Wednesday, January 16, 2013

Adjectives, not nouns

The trans* community are not the only ones to point out that "transsexual" is not a noun, it's an adjective. There are many other groups who have made the same point. It's rude to refer to someone as "a dyslexic", "a spastic", "a gay", "a black", "a Chinese", "a Malay", "a ginger".

Why is that? Well, for one thing, the characteristic being referred to is not the only significant thing about them; it's not a defining characteristic. They may also write poetry, drive a vehicle, tap-dance, sing, be a great lover, and so on.

There are plenty of alternatives to using these adjectives as nouns. A transsexual person (who could be male or female - the term transsexual does not signify gender); a gay person; a person with ginger hair / a ginger-haired person; a person with dyslexia / a dyslexic person; a person with cerebral palsy; a Black person; a person of colour; a Chinese person; a Malaysian person. Of course, their ethnicity is only relevant in the context of a conversation about ethnicity. (Though several Black people have pointed out recently that the whole colour-blindness trope is actually really unhelpful and assimilationist.)

Tuesday, January 15, 2013

Structural inequality of an invisible minority

I am part of a persecuted minority. OK, we are not very persecuted (people don't refuse us mortgages, or call for us to be executed, and we are allowed to get married), but we are persecuted, and our inequality is built into the environment - especially in America. Like people with ginger hair, we are regarded as legitimate targets for abuse.

What group am I referring to? Left-handed people.

In America, there's an epidemic of right-handed desk-chairs. Whenever I have had to sit at one of these, I either get two and flip the desk of the other one over so I can have it on my left, or just use it as a normal chair, because it is completely useless as a desk. However, right-handed desks are only the most extreme example of the environment being structured for right-handed people. Cameras are right-handed, scissors are right-handed (and are really painful for a left-handed person to use because the grips are sculpted for right-handed use, and the blades are the wrong way round), musical instruments and sporting bats, clubs etc are made for right-handed use. Computer mice are set by default for right-handed use, and often sculpted to cup nicely into the palm of your right hand. Bread knives, cake forks, kitchen knives - they are all made for optimum use by right-handed people (because the blades are sharp only on one side). When I was at school (admittedly over 30 years ago; things may have got better now), a teacher gave up trying to teach me to sew because I started a seam at the "wrong" end.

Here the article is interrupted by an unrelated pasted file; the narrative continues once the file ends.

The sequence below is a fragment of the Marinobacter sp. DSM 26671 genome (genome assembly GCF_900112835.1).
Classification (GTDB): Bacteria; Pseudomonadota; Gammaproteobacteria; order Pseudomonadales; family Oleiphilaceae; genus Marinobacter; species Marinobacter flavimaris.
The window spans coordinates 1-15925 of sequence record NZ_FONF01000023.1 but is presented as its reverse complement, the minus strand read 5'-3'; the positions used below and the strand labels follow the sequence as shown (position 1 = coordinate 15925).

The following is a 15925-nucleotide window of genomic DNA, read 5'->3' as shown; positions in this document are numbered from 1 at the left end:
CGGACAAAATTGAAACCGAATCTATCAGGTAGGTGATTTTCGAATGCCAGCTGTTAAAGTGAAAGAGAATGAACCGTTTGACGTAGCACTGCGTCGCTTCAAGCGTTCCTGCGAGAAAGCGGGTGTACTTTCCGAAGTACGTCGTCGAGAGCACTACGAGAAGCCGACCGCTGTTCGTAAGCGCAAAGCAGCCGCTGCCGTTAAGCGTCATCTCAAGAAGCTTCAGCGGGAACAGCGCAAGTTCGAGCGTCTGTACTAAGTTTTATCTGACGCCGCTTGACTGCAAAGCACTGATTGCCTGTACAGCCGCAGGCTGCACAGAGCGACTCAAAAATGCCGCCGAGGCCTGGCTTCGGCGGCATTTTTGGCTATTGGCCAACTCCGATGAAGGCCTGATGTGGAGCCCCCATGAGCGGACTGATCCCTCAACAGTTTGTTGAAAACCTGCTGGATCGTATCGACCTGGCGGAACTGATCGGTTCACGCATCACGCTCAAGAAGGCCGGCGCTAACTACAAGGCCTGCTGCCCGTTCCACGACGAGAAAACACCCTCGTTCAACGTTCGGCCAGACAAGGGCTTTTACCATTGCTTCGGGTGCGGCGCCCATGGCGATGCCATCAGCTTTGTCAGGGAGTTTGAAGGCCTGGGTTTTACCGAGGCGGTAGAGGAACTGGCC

If you are right-handed, you are probably completely unaware of these issues. The world is quite literally structured to fit your grasp. You're probably thinking right now that I am just whingeing, and I could adapt to the right-handed environment (after all, it's not that hard), or buy left-handed implements (which, incidentally, are more expensive because they are produced in smaller numbers - and once you've learnt to compensate for the blades being the wrong way round on right-handed scissors, it's hard to cut straight with left-handed ones). Well folks, that's privilege, and being completely unaware of your privilege.

I bet you use words like "cack-handed", "gauche", "sinister" (or if you are Spanish, zurdo, which means clumsy or left-handed) -- all of which are insults meaning "left-handed". Even the word "left" means "surplus to requirements". in English, there are no less than seventeen different dialect words for left-handed, all of which mean "the hand you wipe your arse with" (including "cack-handed", which is regarded as a synonym for clumsy). People used to say stuff like "oh it looks weird when you do stuff with your left hand - it's all cack-handed".

I am raising this issue, not to claim equality with other forms of persecution and exclusion (after all, left-handed people are not in danger of our lives), but to point out that, unless you bump up against it every day of your life (as disabled people, minority ethnic people, LGBT people do every day), structural inequality is largely invisible - because you take the way the world fits your hand like a glove completely and utterly for granted.